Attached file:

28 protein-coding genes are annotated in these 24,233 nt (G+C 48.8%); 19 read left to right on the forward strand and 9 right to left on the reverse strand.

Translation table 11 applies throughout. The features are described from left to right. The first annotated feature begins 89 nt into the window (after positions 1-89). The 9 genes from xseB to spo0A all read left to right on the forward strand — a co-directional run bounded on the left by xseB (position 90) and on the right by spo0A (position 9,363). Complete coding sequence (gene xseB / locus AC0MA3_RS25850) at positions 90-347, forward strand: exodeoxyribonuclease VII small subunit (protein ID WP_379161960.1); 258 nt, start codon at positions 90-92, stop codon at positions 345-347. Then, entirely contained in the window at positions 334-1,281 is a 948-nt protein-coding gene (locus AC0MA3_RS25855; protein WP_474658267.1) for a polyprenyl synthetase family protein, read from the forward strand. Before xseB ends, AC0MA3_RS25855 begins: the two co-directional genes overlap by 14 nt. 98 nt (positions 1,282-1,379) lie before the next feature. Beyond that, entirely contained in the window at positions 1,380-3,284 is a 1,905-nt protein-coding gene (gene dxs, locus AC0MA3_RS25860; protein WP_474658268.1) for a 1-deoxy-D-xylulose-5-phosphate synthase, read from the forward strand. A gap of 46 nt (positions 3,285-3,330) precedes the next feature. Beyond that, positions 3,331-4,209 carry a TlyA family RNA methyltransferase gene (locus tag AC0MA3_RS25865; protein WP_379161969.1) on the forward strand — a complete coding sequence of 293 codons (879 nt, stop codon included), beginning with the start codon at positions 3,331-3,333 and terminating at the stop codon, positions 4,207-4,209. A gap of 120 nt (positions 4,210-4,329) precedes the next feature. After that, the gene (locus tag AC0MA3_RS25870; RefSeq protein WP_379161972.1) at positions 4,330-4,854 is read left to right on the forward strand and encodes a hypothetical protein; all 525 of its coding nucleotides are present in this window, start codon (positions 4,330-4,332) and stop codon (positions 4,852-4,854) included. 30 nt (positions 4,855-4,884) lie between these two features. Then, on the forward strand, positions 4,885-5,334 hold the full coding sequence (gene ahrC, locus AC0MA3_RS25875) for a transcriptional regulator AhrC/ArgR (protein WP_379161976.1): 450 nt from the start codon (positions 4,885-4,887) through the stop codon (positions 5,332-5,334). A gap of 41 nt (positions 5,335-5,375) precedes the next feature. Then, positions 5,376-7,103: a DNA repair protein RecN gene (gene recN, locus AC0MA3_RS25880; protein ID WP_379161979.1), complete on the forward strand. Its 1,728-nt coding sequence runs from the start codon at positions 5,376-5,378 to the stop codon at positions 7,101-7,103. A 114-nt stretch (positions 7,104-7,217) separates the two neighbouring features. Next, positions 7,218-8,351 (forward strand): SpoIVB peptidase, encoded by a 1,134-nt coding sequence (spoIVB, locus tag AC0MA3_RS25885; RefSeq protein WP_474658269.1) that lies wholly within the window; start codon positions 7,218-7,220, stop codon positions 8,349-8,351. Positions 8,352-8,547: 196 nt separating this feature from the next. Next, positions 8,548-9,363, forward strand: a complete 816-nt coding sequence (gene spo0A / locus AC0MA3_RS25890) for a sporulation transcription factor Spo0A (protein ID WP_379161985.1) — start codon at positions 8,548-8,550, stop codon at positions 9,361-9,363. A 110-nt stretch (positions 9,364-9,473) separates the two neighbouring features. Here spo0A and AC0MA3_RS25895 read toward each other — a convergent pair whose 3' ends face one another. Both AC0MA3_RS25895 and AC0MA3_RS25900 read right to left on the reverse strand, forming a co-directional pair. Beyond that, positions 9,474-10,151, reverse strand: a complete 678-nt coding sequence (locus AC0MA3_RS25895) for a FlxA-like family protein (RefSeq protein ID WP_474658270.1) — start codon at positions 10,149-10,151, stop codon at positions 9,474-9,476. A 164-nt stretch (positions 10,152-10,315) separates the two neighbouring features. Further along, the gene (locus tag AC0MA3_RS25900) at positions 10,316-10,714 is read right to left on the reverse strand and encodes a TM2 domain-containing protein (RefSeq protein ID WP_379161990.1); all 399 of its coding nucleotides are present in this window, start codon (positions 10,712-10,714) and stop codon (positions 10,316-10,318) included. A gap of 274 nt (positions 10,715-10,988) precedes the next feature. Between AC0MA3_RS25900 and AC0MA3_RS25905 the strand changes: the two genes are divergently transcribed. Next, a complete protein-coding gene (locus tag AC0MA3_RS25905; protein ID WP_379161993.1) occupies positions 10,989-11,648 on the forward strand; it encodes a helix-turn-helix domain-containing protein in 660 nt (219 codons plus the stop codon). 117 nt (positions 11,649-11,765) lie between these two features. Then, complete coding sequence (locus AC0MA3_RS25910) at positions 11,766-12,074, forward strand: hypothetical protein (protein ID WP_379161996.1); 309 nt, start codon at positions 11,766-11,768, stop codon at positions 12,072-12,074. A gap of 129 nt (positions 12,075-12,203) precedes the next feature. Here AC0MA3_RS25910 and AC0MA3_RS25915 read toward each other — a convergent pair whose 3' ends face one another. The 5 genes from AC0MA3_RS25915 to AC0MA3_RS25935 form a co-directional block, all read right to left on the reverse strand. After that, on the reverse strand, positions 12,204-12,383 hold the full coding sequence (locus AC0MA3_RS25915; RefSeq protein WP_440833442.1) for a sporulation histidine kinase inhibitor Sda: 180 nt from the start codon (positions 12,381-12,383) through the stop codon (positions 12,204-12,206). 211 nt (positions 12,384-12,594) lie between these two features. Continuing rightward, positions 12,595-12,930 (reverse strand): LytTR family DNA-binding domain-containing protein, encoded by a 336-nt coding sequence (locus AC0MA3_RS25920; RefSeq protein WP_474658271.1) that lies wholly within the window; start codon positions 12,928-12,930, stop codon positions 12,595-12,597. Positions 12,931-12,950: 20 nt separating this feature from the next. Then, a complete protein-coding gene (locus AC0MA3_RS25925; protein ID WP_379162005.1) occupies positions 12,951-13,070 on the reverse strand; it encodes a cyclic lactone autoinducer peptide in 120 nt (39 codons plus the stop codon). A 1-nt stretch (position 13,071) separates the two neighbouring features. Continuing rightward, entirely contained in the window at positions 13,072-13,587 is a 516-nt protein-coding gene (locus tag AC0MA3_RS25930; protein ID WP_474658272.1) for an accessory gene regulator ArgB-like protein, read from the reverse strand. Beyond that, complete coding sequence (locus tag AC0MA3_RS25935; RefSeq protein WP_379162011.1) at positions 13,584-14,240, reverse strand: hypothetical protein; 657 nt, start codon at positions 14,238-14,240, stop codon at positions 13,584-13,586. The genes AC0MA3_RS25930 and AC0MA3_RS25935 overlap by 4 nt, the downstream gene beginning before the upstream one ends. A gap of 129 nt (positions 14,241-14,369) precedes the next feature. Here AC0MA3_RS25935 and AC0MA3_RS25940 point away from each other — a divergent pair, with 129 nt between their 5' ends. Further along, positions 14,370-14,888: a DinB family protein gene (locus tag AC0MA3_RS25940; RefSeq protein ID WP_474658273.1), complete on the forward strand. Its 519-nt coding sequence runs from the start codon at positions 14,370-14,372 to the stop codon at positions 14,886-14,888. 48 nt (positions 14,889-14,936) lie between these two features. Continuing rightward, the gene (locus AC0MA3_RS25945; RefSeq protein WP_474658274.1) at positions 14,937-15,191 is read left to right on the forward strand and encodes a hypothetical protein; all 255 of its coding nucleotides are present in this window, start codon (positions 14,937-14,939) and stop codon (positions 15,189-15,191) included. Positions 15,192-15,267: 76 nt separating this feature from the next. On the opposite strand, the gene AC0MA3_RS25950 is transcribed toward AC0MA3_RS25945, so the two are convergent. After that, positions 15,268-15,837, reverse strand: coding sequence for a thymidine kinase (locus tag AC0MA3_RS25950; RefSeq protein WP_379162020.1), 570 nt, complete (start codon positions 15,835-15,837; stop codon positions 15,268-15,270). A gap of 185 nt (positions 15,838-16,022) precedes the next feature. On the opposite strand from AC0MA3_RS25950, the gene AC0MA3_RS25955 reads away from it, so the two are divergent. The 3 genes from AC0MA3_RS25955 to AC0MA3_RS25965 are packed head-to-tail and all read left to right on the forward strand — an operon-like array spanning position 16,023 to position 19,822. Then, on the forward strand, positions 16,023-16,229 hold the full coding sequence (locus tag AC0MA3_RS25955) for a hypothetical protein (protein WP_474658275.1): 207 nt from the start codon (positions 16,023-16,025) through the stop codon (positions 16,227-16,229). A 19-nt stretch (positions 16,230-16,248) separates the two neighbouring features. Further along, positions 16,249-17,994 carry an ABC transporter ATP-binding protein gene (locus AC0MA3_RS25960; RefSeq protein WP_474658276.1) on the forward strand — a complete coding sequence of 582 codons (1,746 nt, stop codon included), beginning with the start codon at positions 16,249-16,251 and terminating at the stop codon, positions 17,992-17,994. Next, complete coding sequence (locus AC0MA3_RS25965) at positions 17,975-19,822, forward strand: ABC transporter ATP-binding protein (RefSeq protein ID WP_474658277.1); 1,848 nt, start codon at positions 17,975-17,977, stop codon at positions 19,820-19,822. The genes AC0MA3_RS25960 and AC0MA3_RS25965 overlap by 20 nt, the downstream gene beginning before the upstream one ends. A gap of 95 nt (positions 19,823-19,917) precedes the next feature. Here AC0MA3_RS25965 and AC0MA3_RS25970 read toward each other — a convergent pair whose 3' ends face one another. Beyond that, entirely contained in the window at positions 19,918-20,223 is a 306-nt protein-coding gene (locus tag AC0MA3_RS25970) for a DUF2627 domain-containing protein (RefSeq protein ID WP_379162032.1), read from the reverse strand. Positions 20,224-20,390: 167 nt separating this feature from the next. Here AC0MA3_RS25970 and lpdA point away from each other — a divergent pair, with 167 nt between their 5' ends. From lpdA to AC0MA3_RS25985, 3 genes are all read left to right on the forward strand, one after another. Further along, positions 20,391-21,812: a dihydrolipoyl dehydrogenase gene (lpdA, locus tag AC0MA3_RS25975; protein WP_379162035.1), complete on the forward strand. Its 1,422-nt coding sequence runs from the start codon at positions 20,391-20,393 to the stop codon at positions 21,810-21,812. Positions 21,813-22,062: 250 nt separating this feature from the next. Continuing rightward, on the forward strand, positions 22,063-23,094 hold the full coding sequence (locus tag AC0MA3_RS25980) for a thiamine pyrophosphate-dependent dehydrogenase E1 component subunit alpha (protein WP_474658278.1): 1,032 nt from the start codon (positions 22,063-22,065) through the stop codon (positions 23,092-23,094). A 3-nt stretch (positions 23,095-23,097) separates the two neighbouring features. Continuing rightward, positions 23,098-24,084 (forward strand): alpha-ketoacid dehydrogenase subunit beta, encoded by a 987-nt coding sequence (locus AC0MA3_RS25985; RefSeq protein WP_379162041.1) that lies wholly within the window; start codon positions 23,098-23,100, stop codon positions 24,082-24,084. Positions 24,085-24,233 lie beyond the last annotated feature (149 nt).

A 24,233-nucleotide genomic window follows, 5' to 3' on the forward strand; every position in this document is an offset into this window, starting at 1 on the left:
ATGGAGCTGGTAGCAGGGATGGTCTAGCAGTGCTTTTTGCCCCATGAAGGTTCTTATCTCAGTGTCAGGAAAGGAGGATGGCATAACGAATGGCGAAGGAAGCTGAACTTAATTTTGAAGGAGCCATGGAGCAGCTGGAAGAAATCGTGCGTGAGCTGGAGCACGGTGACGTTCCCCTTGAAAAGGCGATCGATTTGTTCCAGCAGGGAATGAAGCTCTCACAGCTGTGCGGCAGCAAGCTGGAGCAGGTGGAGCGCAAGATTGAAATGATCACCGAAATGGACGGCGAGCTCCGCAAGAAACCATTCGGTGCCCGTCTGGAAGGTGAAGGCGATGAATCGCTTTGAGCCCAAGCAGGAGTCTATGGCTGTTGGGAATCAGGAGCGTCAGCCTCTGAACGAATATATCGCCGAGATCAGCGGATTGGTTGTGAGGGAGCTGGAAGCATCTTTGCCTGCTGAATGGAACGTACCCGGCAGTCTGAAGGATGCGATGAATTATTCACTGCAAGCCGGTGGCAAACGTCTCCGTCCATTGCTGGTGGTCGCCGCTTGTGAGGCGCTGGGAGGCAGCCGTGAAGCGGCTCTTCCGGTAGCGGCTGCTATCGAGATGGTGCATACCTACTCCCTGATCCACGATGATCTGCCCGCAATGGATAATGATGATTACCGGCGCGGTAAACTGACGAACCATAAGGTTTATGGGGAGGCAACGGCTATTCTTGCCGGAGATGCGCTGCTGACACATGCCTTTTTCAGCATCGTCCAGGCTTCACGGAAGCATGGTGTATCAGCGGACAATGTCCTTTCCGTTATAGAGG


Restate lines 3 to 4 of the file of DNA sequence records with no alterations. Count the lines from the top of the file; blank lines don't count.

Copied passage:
A 24,233-nucleotide genomic window follows, 5' to 3' on the forward strand; every position in this document is an offset into this window, starting at 1 on the left:
ATGGAGCTGGTAGCAGGGATGGTCTAGCAGTGCTTTTTGCCCCATGAAGGTTCTTATCTCAGTGTCAGGAAAGGAGGATGGCATAACGAATGGCGAAGGAAGCTGAACTTAATTTTGAAGGAGCCATGGAGCAGCTGGAAGAAATCGTGCGTGAGCTGGAGCACGGTGACGTTCCCCTTGAAAAGGCGATCGATTTGTTCCAGCAGGGAATGAAGCTCTCACAGCTGTGCGGCAGCAAGCTGGAGCAGGTGGAGCGCAAGATTGAAATGATCACCGAAATGGACGGCGAGCTCCGCAAGAAACCATTCGGTGCCCGTCTGGAAGGTGAAGGCGATGAATCGCTTTGAGCCCAAGCAGGAGTCTATGGCTGTTGGGAATCAGGAGCGTCAGCCTCTGAACGAATATATCGCCGAGATCAGCGGATTGGTTGTGAGGGAGCTGGAAGCATCTTTGCCTGCTGAATGGAACGTACCCGGCAGTCTGAAGGATGCGATGAATTATTCACTGCAAGCCGGTGGCAAACGTCTCCGTCCATTGCTGGTGGTCGCCGCTTGTGAGGCGCTGGGAGGCAGCCGTGAAGCGGCTCTTCCGGTAGCGGCTGCTATCGAGATGGTGCATACCTACTCCCTGATCCACGATGATCTGCCCGCAATGGATAATGATGATTACCGGCGCGGTAAACTGACGAACCATAAGGTTTATGGGGAGGCAACGGCTATTCTTGCCGGAGATGCGCTGCTGACACATGCCTTTTTCAGCATCGTCCAGGCTTCACGGAAGCATGGTGTATCAGCGGACAATGTCCTTTCCGTTATAGAGG